Last week was the kind of week where my brain decided to switch off and go to sleep. I worked crazy hours, came home, dropped everything on the floor, and crept into bed. It was a miracle I left my flat every day having had a shower. I very rarely realise the toll it takes on me to live a week like this; at work, I joke, walk around with a spring in my step and smile. By the time I crash at the end of the week, I need a day of no activity.
I feel guilty every time this happens – I spent the whole day in bed watching a TV series. Today I told a friend about that day, and she said: “that’s what I like about you: that you are so proactive, but that you also have days when you shut down”. I guess I haven’t found my happy medium yet, and at the moment I work very hard, tiring myself out, at all hours, and the trade-off is that a few times a month I have to shut myself off like a hermit to recuperate.
So I watched Freaks and Geeks. I had always wanted to watch that series. The whole series is on Youtube and is hilarious. I loved all the characters, their flaws, their motives, their thought-processes. I loved the soundtrack. I loved the humour, the geekiness and the freakiness.
But I caught myself looking at how they were consuming. At times, I would pick up on their bottled drinks, their packaged food… and then focus back on the narrative.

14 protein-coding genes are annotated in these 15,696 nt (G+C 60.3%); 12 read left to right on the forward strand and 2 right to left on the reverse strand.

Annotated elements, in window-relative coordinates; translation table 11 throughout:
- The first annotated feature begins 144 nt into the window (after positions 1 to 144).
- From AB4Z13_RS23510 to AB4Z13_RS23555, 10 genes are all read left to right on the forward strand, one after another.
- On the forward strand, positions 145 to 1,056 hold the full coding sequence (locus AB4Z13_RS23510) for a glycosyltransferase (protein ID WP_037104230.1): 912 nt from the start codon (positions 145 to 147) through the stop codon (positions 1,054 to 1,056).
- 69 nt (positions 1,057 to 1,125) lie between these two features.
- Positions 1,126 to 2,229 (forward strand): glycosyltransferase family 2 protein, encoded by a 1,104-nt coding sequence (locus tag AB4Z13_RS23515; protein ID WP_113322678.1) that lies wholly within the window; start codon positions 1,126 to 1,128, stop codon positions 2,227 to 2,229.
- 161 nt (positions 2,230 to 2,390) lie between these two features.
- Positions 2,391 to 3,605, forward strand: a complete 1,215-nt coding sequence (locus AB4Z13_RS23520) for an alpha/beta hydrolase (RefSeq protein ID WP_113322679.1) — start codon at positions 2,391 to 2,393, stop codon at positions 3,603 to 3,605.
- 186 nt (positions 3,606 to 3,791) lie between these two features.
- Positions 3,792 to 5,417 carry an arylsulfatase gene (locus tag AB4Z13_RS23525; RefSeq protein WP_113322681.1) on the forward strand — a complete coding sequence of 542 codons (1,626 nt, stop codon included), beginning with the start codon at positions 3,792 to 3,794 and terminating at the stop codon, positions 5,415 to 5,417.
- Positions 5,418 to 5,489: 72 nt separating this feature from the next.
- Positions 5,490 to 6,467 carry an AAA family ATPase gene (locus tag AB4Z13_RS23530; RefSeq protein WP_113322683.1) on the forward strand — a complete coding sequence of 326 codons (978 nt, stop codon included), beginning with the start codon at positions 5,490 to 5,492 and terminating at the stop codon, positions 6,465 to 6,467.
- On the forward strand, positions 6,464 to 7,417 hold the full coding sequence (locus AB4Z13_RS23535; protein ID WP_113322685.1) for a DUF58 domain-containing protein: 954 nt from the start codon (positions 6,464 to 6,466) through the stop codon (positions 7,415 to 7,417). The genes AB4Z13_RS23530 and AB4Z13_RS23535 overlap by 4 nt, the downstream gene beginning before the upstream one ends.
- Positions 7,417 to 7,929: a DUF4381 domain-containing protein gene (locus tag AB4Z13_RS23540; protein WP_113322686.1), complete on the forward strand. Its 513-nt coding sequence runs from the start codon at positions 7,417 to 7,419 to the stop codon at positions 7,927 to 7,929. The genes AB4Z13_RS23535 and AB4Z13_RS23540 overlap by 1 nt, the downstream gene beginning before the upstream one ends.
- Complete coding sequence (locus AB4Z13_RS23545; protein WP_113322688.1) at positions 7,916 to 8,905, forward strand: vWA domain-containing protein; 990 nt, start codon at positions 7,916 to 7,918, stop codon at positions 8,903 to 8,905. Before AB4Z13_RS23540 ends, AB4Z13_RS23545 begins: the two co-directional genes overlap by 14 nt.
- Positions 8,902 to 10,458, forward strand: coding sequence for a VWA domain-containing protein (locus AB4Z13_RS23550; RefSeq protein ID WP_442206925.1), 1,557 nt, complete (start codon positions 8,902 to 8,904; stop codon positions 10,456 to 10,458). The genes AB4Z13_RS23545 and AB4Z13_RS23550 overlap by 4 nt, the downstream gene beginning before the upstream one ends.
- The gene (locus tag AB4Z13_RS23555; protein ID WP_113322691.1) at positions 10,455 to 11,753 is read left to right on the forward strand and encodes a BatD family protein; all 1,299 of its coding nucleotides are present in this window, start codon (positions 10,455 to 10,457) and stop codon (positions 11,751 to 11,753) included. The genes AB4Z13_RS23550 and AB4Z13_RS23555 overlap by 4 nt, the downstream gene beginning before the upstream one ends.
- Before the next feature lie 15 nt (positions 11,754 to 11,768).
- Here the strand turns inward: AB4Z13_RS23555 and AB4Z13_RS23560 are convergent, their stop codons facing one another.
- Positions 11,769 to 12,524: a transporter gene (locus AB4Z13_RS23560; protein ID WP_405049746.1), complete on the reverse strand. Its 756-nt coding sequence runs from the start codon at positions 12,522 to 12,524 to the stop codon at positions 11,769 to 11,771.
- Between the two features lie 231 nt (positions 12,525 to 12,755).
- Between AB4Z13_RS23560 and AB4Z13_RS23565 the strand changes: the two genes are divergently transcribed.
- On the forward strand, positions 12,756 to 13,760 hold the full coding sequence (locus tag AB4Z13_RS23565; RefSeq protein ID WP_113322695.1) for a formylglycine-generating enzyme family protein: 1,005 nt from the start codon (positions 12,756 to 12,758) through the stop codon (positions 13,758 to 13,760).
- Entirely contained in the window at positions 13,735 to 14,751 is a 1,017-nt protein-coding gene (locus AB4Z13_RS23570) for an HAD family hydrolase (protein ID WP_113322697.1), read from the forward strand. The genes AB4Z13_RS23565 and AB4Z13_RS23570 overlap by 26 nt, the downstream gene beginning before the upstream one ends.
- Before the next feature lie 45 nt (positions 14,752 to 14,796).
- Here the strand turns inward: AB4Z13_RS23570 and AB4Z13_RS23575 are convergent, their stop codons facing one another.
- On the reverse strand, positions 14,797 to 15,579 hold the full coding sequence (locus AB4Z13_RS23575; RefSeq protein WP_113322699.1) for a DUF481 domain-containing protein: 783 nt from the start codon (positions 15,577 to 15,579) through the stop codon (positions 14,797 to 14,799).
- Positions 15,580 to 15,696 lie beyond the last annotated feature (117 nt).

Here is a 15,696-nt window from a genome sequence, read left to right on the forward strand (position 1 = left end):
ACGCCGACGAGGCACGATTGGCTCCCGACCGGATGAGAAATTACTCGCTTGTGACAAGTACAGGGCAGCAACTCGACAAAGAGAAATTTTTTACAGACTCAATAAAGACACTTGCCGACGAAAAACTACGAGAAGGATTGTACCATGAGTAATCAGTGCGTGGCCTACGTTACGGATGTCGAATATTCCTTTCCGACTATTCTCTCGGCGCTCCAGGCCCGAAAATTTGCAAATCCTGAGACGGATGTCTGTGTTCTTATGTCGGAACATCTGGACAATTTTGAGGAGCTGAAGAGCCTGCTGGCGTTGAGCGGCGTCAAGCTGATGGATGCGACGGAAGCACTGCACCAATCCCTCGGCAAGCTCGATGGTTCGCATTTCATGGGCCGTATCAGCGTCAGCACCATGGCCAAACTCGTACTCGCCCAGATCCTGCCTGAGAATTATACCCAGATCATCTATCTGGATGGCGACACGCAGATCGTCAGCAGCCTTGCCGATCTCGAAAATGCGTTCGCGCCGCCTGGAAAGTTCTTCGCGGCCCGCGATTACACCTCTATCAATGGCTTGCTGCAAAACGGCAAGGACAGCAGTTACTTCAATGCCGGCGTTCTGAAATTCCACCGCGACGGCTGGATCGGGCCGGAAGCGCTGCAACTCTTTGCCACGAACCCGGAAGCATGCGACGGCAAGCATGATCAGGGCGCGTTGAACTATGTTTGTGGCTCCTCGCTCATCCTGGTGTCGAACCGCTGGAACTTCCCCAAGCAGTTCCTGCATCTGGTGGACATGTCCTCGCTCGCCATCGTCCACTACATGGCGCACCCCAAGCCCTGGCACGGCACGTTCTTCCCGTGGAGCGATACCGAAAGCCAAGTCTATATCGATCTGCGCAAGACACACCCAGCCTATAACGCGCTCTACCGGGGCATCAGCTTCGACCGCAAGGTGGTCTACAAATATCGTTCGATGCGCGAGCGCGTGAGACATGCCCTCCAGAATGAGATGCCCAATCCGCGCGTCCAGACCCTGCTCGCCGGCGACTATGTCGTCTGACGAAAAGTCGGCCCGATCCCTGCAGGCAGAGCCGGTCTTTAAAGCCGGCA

I strongly believe in culture’s socialising force (especially cinema) – the idea that we take our cues from the movies we consume and learn from them. We analyse the characters’ body language, their attitudes to the opposite gender, their reaction to bad news etc and embed those behaviours in our own. I remember when I began reading up on feminism I would watch a film and sometimes red flags would start waving in my brain (“so he’s saying her worth only lies in her physical appearance??”). I would be extracting myself from the storyline momentarily in order to privately process the implied messages within movies or series.
In a way, it’s such a shame this happens. I wish I could go back to a time when I would watch a film and enjoy it for what it was – a story. Now, I can’t help but split my consciousness in two, watch a movie with one part, and let the other part sleep until it hears something it doesn’t like (“Hey, what was that? Huh? No way. I’m going to store this for later and be really angry about this”).
Anyway, this was probably my favourite scene in the whole series. I love Bill. But notice the individually wrapped cheese slices? The packaged bread and mustard? I kinda wish I didn’t.
Plus, this was filmed over 15 years ago. Me noticing these things isn’t going to change the world. But could we have a movie where there is a zero-waster character? What would that mean? How would that change people’s perceptions of this lifestyle? Of their own?